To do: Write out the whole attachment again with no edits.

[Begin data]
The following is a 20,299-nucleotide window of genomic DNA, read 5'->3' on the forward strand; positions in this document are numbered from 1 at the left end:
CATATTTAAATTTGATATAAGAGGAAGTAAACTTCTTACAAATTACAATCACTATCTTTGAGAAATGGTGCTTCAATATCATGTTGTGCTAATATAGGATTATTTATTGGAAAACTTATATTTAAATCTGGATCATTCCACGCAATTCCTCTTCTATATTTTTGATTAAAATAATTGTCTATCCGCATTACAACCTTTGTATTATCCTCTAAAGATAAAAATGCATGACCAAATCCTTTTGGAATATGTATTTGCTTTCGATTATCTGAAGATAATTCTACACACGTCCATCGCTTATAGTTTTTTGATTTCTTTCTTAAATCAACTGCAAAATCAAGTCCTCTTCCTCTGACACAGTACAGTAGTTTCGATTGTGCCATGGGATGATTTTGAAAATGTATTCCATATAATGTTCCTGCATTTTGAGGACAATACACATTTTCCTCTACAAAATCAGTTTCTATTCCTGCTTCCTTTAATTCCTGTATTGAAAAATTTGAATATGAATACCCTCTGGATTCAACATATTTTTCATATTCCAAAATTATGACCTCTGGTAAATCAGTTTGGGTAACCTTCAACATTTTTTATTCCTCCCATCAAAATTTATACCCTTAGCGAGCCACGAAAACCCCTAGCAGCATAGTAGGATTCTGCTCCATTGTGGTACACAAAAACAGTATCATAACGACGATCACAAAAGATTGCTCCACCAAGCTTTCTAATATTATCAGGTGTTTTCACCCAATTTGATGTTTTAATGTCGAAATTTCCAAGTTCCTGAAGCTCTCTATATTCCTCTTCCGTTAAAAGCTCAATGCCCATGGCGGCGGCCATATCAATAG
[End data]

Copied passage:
The following is a 20,299-nucleotide window of genomic DNA, read 5'->3' on the forward strand; positions in this document are numbered from 1 at the left end:
CATATTTAAATTTGATATAAGAGGAAGTAAACTTCTTACAAATTACAATCACTATCTTTGAGAAATGGTGCTTCAATATCATGTTGTGCTAATATAGGATTATTTATTGGAAAACTTATATTTAAATCTGGATCATTCCACGCAATTCCTCTTCTATATTTTTGATTAAAATAATTGTCTATCCGCATTACAACCTTTGTATTATCCTCTAAAGATAAAAATGCATGACCAAATCCTTTTGGAATATGTATTTGCTTTCGATTATCTGAAGATAATTCTACACACGTCCATCGCTTATAGTTTTTTGATTTCTTTCTTAAATCAACTGCAAAATCAAGTCCTCTTCCTCTGACACAGTACAGTAGTTTCGATTGTGCCATGGGATGATTTTGAAAATGTATTCCATATAATGTTCCTGCATTTTGAGGACAATACACATTTTCCTCTACAAAATCAGTTTCTATTCCTGCTTCCTTTAATTCCTGTATTGAAAAATTTGAATATGAATACCCTCTGGATTCAACATATTTTTCATATTCCAAAATTATGACCTCTGGTAAATCAGTTTGGGTAACCTTCAACATTTTTTATTCCTCCCATCAAAATTTATACCCTTAGCGAGCCACGAAAACCCCTAGCAGCATAGTAGGATTCTGCTCCATTGTGGTACACAAAAACAGTATCATAACGACGATCACAAAAGATTGCTCCACCAAGCTTTCTAATATTATCAGGTGTTTTCACCCAATTTGATGTTTTAATGTCGAAATTTCCAAGTTCCTGAAGCTCTCTATATTCCTCTTCCGTTAAAAGCTCAATGCCCATGGCGGCGGCCATATCAATAG